Why Incubation?

Why Incubation?

Business Incubation Defined

Business incubation is a program designed to recruit, select and support early-stage entrepreneurial companies for the purpose of accelerating their growth, creating employment and aiding economic development. Entrepreneurial companies that are nurtured through their initial development when they are the most vulnerable have a greater likelihood of turning their ideas into viable businesses.

Business incubators provide an array of business support resources and services, developed and orchestrated by incubator management and offered both in the incubator and through its network of contacts. Starting a business is a daunting task. Most entrepreneurs know every detail of their product or service but may lack the skills or access to resources needed to start a business. Incubators promote innovation and create jobs by providing emerging companies with business support services and resources tailored to young firms to increase their chances of success.

Proven Track Record for Success

Since Joseph Mancuso opened the first business incubator in 1959 in a Batavia, New York, warehouse, the concept has expanded.

The U.S. National Business Incubation Association estimates that in 2005 alone, North American incubators assisted more than 27,000 start-up companies that provided full-time employment for more than 100,000 workers and generated annual revenue of more than $17 billion.

NBIA also points to research showing that every dollar of public funds devoted to an incubator generates approximately $30 in local tax revenue. Member incubators have reported that 87 percent of all firms that have graduated from their incubators are still in business, while 84 percent remained in the incubator’s community.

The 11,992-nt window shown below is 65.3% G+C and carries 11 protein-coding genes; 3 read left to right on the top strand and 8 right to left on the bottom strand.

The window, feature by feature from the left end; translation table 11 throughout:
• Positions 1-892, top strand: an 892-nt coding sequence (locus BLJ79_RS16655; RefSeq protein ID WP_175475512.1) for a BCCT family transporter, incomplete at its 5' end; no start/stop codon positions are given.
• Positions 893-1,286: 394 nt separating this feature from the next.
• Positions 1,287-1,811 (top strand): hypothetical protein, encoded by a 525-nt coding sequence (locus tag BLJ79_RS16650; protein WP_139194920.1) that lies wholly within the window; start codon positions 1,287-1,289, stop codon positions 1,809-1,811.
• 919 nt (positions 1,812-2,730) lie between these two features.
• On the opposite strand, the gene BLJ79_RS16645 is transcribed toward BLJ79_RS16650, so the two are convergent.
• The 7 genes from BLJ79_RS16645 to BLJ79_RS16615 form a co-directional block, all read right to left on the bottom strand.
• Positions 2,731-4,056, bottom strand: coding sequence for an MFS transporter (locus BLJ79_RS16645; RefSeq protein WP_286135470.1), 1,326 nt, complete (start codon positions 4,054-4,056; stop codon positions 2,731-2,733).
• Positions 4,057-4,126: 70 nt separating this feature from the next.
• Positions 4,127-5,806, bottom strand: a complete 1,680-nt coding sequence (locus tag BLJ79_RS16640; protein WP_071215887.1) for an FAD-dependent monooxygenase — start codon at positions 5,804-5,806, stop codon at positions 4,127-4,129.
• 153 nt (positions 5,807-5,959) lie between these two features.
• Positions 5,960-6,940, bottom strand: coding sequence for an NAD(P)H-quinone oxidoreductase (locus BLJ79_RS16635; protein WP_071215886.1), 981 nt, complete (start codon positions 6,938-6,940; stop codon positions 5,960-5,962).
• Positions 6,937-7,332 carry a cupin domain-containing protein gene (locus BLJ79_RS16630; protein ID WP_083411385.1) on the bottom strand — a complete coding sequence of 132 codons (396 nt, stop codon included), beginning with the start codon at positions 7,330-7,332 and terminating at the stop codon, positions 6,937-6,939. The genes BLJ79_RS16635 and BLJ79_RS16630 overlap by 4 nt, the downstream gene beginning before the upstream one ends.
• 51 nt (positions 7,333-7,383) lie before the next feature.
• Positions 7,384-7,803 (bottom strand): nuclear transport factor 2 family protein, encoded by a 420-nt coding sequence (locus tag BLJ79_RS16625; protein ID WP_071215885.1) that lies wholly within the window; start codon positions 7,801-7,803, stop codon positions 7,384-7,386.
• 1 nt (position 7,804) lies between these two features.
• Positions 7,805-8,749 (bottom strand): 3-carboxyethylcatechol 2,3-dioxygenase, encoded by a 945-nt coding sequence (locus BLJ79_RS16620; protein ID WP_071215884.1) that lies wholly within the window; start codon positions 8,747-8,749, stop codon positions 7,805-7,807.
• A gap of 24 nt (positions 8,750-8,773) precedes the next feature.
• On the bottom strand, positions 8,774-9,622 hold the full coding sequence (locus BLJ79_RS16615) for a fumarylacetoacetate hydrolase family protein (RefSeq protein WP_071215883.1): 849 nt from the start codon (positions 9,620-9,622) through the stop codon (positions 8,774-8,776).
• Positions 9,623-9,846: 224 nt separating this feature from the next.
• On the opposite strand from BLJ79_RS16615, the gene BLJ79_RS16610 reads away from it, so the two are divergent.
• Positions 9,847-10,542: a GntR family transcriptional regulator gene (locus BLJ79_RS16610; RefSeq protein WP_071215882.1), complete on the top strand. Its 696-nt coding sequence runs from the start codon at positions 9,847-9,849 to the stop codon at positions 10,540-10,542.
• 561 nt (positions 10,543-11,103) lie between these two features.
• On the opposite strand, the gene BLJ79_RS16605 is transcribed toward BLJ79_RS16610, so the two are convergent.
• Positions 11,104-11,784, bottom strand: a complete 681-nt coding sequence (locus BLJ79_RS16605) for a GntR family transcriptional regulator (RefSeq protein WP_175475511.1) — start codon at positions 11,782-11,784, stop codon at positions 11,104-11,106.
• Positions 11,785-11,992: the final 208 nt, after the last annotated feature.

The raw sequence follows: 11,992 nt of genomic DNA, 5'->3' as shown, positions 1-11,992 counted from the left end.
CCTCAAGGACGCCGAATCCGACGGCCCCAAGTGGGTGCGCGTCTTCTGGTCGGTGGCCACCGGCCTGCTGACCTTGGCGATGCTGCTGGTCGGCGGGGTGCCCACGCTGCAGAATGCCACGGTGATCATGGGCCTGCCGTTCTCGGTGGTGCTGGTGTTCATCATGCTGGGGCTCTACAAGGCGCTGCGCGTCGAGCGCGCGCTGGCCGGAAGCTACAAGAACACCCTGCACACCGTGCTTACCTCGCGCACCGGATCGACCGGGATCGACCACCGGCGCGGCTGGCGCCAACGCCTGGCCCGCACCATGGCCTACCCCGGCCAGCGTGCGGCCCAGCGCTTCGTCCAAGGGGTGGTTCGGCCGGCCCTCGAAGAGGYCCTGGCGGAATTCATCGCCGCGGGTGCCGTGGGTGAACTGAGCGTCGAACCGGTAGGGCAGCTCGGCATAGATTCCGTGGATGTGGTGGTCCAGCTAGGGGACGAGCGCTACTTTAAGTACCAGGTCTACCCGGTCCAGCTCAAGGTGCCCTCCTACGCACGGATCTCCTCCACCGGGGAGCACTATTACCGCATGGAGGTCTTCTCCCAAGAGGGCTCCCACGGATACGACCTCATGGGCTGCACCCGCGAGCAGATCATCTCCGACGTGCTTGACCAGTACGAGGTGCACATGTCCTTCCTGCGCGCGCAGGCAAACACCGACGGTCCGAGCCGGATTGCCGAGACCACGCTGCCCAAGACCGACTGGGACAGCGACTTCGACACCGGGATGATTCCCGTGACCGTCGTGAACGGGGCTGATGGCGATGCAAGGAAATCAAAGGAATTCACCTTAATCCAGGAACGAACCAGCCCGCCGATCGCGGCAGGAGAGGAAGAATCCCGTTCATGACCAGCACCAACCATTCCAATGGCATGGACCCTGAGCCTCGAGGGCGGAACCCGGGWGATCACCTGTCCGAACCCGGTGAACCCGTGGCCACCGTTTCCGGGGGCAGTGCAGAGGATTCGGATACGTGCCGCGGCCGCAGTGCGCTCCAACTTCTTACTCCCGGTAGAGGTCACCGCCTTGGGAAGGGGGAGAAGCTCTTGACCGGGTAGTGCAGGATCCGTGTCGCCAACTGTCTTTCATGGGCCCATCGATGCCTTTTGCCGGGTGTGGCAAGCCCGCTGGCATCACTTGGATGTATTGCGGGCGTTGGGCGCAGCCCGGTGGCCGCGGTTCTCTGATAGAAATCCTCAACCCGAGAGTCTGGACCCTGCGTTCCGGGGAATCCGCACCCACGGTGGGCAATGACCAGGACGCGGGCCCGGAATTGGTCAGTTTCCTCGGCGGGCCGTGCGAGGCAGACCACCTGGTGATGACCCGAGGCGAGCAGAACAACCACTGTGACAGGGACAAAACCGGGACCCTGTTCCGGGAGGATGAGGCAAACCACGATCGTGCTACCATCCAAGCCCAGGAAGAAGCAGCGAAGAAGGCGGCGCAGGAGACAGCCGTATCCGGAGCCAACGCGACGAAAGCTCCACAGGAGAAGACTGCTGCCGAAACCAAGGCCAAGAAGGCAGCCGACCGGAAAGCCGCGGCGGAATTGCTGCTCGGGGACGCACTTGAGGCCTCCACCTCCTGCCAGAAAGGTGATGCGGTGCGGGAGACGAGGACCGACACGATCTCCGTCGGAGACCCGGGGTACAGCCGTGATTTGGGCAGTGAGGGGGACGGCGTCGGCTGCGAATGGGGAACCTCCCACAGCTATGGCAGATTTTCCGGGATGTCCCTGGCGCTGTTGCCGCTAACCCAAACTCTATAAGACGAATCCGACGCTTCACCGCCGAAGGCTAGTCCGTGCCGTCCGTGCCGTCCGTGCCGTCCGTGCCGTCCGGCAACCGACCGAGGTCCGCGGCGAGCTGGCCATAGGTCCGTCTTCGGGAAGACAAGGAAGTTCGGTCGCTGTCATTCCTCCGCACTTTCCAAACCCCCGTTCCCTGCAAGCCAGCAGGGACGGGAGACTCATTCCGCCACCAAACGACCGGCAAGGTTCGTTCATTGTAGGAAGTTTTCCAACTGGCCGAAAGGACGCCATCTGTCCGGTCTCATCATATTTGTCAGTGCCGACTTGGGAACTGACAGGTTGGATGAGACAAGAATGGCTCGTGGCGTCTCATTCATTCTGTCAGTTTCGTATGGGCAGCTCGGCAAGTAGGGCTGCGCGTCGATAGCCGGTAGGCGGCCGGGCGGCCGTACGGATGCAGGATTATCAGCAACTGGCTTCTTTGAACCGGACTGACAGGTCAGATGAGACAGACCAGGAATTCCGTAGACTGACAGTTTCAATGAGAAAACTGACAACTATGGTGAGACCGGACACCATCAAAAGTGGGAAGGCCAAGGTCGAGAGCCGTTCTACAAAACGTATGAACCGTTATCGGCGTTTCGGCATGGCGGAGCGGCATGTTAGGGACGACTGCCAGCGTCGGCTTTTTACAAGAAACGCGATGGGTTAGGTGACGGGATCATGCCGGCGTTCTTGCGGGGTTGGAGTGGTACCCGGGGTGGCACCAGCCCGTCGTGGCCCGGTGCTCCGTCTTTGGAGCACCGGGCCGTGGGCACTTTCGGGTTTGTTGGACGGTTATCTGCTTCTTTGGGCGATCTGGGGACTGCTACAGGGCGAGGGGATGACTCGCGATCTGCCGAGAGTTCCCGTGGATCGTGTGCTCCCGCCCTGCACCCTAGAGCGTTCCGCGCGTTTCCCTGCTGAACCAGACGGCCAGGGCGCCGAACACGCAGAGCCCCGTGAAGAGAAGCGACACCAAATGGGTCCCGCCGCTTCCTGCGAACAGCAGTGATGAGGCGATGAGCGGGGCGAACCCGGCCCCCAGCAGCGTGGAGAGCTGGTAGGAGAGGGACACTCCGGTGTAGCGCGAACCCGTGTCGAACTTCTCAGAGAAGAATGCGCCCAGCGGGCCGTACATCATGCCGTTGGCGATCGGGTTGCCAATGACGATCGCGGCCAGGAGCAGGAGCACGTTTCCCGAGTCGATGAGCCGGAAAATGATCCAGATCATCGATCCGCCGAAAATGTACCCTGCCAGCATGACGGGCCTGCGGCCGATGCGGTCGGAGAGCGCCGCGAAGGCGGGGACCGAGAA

Researchers for the U.S. Economic Development Administration found that business incubators are the most effective means of creating jobs – more effective than roads and bridges, industrial parks, commercial buildings, and sewer and water projects.

Global Applications

infoDev, a global development program housed at the World Bank, has found that incubators can be important change agents in the innovation and entrepreneurship eco-system of developing countries. For banks, incubators offer a way of reducing risks to investing in SMEs. For policy-makers and regulators, they provide first-hand feedback on what is needed to stimulate SME start-up and growth. For universities, they offer opportunities to commercialize research and expose student entrepreneurs to the real world of business.